T Nation

BJJ & Original JiuJutsu

Brazilian JiuJutsu has come a long way from, the introduction by Count Maeda to the refinement by Helio Gracie. This martial art is quickly becoming very popular around world and obviously in the fight world. My question is this can be BJJ now be seen as JiuJutsu? Adopting the ideology by the Samurai that you live on practicing your techniques since they were effective or you simply die with them because its ineffective.

Can we now recognize it as living up to the name JiuJutsu that was originaly founded and not like the Mcdojos? I want this to be a serious discussion by martial artists and people who practice BJJ because right now BJJ has guided many martial artists to rethink what is fighting.

[quote]wolf54 wrote:
Brazilian JiuJutsu has come a long way from, the introduction by Count Maeda to the refinement by Helio Gracie. This martial art is quickly becoming very popular around world and obviously in the fight world. My question is this can be BJJ now be seen as JiuJutsu? Adopting the ideology by the Samurai that you live on practicing your techniques since they were effective or you simply die with them because its ineffective.

Can we now recognize it as living up to the name JiuJutsu that was originaly founded and not like the Mcdojos? I want this to be a serious discussion by martial artists and people who practice BJJ because right now BJJ has guided many martial artists to rethink what is fighting.[/quote]

Seems kind of like you’re rambling a bit … what exactly are you asking? Are you asking if Brazilian Jiu Jitsu is comparable to Japanese Jujitsu? They are in essence the same thing. This is a quote out of Renzo’s book

Since Brazilian Jiu Jitsu fits this definition of the Japanese terms Ju and Jitsu … yeah it is ‘living up to the name JiuJutsu’

Is that what you were looking for?

Brazilian Jujitsu (Jiu-Jitsu is nothing more than an alternate spelling of jujitsu) is pretty much identical to pre-WWII Judo Newaza (groundwork).

BJJ is Judo specialized on groundwork, with a broader array of allowable techiques during competition and different rules and scoring.

But there is almost nothing in BJJ that is not also in Judo (at least as it was practiced and trained pre-WWII).

Considering that Maeda was a Judoka from the Kodokan, that makes perfect sense.

How do you know what the Samurai thought of jiu/ju-jitsu?

I bet you they focussed mainly on armed combat so they probably didn’t think much of it.

You also speak of ju/jiu-jitsu like it was something that someone just thought of one day. ORIGINALLY founded? By who? When? Where? It was a somewhat all encompassing term that applied to many different schools of combat. I ASSUME you mean Kano’s Judo. But who knows?

You are very vague.

[quote]Checkmate wrote:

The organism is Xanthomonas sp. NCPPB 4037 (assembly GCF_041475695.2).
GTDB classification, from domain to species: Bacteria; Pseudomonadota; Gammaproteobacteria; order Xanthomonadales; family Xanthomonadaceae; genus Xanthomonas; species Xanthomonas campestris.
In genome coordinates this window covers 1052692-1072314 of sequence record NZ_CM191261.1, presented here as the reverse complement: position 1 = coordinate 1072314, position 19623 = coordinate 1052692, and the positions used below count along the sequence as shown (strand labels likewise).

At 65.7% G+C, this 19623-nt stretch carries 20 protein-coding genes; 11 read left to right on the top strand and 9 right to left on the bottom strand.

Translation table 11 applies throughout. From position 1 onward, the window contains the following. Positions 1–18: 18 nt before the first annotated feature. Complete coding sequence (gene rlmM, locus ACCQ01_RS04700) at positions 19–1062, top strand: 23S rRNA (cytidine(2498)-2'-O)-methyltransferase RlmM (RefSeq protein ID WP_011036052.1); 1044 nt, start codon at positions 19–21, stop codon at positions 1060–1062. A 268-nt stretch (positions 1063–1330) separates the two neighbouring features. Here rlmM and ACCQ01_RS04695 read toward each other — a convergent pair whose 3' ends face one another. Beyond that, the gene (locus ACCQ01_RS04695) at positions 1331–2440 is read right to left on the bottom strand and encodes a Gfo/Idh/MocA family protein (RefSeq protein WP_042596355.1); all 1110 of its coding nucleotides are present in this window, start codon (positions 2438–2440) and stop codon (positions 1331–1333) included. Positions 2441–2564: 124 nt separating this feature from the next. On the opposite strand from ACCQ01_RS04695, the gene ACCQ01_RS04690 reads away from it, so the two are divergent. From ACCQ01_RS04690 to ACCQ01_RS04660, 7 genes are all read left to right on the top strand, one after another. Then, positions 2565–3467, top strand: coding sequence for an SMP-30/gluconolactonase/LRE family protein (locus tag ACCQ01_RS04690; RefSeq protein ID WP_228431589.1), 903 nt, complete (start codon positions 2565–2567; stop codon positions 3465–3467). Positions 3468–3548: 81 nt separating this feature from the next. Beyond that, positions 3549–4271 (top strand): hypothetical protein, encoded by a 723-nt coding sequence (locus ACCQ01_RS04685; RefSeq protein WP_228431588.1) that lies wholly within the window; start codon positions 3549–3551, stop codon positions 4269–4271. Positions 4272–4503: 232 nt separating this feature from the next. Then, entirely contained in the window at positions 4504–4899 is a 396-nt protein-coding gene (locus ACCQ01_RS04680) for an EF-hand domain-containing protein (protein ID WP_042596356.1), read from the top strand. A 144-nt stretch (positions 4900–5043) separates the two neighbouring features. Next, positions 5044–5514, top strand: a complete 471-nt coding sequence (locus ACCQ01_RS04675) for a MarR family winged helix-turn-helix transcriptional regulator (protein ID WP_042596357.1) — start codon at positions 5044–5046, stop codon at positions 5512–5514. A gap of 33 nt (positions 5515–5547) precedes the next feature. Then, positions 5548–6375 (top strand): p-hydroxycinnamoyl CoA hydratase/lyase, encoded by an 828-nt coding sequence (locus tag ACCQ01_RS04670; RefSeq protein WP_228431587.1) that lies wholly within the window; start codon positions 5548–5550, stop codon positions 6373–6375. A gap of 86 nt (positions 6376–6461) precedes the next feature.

Brazilian Jujitsu (Jiu-Jitsu is nothing more than an alternate spelling of jujitsu) is pretty much identical to pre-WWII Judo Newaza (groundwork).

BJJ is Judo specialized on groundwork, with a broader array of allowable techiques during competition and different rules and scoring.

But there is almost nothing in BJJ that is not also in Judo (at least as it was practiced and trained pre-WWII).

Considering that Maeda was a Judoka from the Kodokan, that makes perfect sense.[/quote]

checkmate beat me to it. this is exactly correct.

[quote]rawda wrote:
Checkmate wrote:
Brazilian Jujitsu (Jiu-Jitsu is nothing more than an alternate spelling of jujitsu) is pretty much identical to pre-WWII Judo Newaza (groundwork).

BJJ is Judo specialized on groundwork, with a broader array of allowable techiques during competition and different rules and scoring.

But there is almost nothing in BJJ that is not also in Judo (at least as it was practiced and trained pre-WWII).

Considering that Maeda was a Judoka from the Kodokan, that makes perfect sense.

checkmate beat me to it. this is exactly correct. [/quote]

Agreed - BJJ is basically founded on Kosen Ryu Judo. Compared to other Judo schools at the time their throws were’nt as good and were renowned at times to start a competitive match by lying flat on their backs which forced the opponent to engage on the ground immediatley.

People have a definite idea of what Judo is but not ju-jitsu (it can encompass a broad range of styles) so that was why BJJ is what it is called and not Brazilian Judo.
A great sporting art which i’d love to practice a lot more.

Maeda left Japan in 1904. The first Kosen school was established in 1914. Why does everyone still say Maeda taught Kosen Judo? They all came from the Kodokan but Maeda did not have anything to do with the Kosen clubs that started in the school systems.

Judo Newaza